In 1989, Pet Sematary made horror movie history, as the first Stephen King horror adaptation to be directed by a woman (Mary Lambert). And it’s still one of the biggest horror movies ever made by a female director. Despite a tepid response from critics initially, Pet Sematary is a moody Stephen King classic that packs a tame but dread-inducing punch that lingers with you much longer than most other horror films.
Pet Sematary follows a family (Louis, Rachel and their kids Gage and Ellie) who moves from the city to a rural area of Maine when Louis accepts a job at a nearby university. With the help of their elderly neighbor Jud, the family discovers a cemetery of diseased pets behind their home. Jud explains that neighborhood children created the cemetery to memorialize their own pets– as well as animals that were killed by cars on the nearby highway.
When the family cat, Church, dies from a car accident, Jud instructs Louis to bury the cat beyond the cemetery into the woods– despite Louis previously experiencing visions specifically warning him not to visit the forest beyond the cemetery. The next day, a zombie-like Church appears resurrected– but it behaves aggressively, smells terrible, and moves sluggishly around the property.
Mortality is the key theme of Pet Sematary– specifically how we address mortality and some of the great lengths we go through to deny or postpone it. Louis is a father figure who’s easy to sympathize with, which makes the decisions he’s presented with all the more mortifying. In the end, the film shows the ugly consequences of trying to circumvent death– although, some critics reacted unfavorably to the film’s final act, which shifts into some mindless slasher territory.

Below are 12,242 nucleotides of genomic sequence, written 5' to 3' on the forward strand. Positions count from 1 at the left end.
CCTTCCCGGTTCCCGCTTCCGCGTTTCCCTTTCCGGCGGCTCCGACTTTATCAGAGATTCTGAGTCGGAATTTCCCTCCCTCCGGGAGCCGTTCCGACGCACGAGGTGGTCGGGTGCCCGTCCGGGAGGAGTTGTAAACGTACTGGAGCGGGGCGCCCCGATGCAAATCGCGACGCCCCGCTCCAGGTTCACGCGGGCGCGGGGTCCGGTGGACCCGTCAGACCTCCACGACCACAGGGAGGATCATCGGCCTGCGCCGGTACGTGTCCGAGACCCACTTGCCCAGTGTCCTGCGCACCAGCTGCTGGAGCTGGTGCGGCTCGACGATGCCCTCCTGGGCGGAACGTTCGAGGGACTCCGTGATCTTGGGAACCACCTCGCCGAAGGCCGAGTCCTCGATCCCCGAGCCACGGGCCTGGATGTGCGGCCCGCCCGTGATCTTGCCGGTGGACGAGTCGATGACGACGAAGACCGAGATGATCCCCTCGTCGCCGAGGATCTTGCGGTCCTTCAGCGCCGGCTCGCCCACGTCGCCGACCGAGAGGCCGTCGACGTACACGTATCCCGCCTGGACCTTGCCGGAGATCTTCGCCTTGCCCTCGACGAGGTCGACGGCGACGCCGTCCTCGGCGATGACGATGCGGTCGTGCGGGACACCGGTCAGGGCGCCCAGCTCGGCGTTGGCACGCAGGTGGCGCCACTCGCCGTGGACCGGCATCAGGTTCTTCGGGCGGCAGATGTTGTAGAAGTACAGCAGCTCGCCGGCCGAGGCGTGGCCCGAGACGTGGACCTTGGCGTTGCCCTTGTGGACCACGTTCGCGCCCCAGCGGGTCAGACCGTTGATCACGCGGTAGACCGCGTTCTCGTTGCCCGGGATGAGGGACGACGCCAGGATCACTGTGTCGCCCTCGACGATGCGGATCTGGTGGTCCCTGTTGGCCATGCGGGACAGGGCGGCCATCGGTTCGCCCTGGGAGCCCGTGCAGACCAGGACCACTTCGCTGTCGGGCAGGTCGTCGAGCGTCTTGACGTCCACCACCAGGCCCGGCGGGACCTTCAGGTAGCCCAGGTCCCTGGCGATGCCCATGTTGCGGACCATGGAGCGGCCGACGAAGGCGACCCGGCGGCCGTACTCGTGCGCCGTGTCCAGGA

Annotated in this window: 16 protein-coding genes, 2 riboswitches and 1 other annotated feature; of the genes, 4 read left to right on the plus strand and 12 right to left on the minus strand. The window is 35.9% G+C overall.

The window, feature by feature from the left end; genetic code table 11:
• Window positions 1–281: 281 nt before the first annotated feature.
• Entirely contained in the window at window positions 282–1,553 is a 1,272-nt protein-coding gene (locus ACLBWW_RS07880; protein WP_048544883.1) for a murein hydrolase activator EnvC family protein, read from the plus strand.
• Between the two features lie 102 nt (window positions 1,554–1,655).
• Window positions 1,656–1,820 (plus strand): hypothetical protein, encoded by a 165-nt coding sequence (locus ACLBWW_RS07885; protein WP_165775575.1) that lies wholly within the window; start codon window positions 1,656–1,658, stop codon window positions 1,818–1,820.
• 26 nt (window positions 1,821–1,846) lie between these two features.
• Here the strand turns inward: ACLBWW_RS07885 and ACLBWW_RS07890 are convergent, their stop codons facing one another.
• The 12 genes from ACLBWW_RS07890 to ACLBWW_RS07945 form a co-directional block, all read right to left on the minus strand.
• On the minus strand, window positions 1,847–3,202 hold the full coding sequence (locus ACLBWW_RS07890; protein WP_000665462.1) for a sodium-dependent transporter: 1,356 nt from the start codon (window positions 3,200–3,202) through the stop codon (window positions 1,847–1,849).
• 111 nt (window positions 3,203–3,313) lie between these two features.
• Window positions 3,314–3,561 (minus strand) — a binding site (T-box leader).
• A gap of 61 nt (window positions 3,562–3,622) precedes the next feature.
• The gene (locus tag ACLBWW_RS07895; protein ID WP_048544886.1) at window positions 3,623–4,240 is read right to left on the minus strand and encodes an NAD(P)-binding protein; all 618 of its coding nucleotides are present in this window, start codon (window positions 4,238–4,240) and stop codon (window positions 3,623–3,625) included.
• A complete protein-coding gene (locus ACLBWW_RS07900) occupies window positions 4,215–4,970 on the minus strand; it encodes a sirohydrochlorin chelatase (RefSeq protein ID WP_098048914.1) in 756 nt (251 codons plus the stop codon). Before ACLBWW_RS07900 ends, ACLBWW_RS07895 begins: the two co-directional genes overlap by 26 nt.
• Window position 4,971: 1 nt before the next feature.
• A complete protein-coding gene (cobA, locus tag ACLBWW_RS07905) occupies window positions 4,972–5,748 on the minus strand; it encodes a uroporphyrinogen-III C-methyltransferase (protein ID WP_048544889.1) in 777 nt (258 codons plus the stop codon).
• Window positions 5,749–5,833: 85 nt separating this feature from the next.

Lambert deserves much of the credit for her delicate and deeply connected direction of the characters. Lambert uses the first act to establish the Creeds as an idyllic family unit whose move to their new house next to a pet cemetery seemed inconsequential to the home they were building together. So when the tragedies befall them later in the film, you were already invested in their potential to pull through.
[Jud tells Louis the truth about the ground beyond the Pet Sematary]
Louis Creed: I’ll bite Jud. What’s the bottom of the truth?
Jud Crandall: Well, that sometimes, death is better.
Jud Crandall: [narrating] The person you put up there ain’t the person that comes back. It may look like that person, but it ain’t that person. ‘Cause… whatever lives in the ground beyond the Pet Sematary ain’t human at all.
Pet Sematary builds masterfully to its final act. And unlike some Stephen King horror film adaptations of its time, Pet Sematary has aged remarkably well. The death of Church is still shocking, and the death of Gage is still devastating. The way that Louis struggles with the decisions of whether to mourn the death of his son or take on the risk of having him resurrected in a vaguely-demonic form still feels just as weighty and distressing as it felt at the film’s release nearly three decades ago.